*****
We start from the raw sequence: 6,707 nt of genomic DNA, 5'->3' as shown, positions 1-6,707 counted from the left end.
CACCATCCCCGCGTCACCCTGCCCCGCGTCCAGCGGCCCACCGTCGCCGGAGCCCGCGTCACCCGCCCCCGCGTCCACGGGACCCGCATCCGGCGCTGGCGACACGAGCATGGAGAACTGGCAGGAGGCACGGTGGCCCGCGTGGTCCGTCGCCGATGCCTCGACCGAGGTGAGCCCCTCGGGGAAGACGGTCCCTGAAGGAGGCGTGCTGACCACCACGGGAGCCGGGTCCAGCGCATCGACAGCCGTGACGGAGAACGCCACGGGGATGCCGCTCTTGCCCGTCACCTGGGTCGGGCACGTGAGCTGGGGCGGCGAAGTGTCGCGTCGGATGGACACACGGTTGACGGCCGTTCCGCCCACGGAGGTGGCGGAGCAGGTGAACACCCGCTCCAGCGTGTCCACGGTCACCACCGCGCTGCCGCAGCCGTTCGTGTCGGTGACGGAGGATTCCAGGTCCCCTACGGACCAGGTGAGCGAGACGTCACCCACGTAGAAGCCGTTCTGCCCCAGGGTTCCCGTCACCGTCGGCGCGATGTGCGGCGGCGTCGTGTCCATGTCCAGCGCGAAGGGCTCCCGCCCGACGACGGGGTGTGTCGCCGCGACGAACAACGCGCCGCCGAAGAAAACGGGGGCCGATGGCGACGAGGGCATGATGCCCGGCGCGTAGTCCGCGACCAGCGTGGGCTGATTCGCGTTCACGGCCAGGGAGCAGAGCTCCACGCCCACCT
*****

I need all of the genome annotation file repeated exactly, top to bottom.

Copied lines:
We start from the raw sequence: 6,707 nt of genomic DNA, 5'->3' as shown, positions 1-6,707 counted from the left end.
CACCATCCCCGCGTCACCCTGCCCCGCGTCCAGCGGCCCACCGTCGCCGGAGCCCGCGTCACCCGCCCCCGCGTCCACGGGACCCGCATCCGGCGCTGGCGACACGAGCATGGAGAACTGGCAGGAGGCACGGTGGCCCGCGTGGTCCGTCGCCGATGCCTCGACCGAGGTGAGCCCCTCGGGGAAGACGGTCCCTGAAGGAGGCGTGCTGACCACCACGGGAGCCGGGTCCAGCGCATCGACAGCCGTGACGGAGAACGCCACGGGGATGCCGCTCTTGCCCGTCACCTGGGTCGGGCACGTGAGCTGGGGCGGCGAAGTGTCGCGTCGGATGGACACACGGTTGACGGCCGTTCCGCCCACGGAGGTGGCGGAGCAGGTGAACACCCGCTCCAGCGTGTCCACGGTCACCACCGCGCTGCCGCAGCCGTTCGTGTCGGTGACGGAGGATTCCAGGTCCCCTACGGACCAGGTGAGCGAGACGTCACCCACGTAGAAGCCGTTCTGCCCCAGGGTTCCCGTCACCGTCGGCGCGATGTGCGGCGGCGTCGTGTCCATGTCCAGCGCGAAGGGCTCCCGCCCGACGACGGGGTGTGTCGCCGCGACGAACAACGCGCCGCCGAAGAAAACGGGGGCCGATGGCGACGAGGGCATGATGCCCGGCGCGTAGTCCGCGACCAGCGTGGGCTGATTCGCGTTCACGGCCAGGGAGCAGAGCTCCACGCCCACCT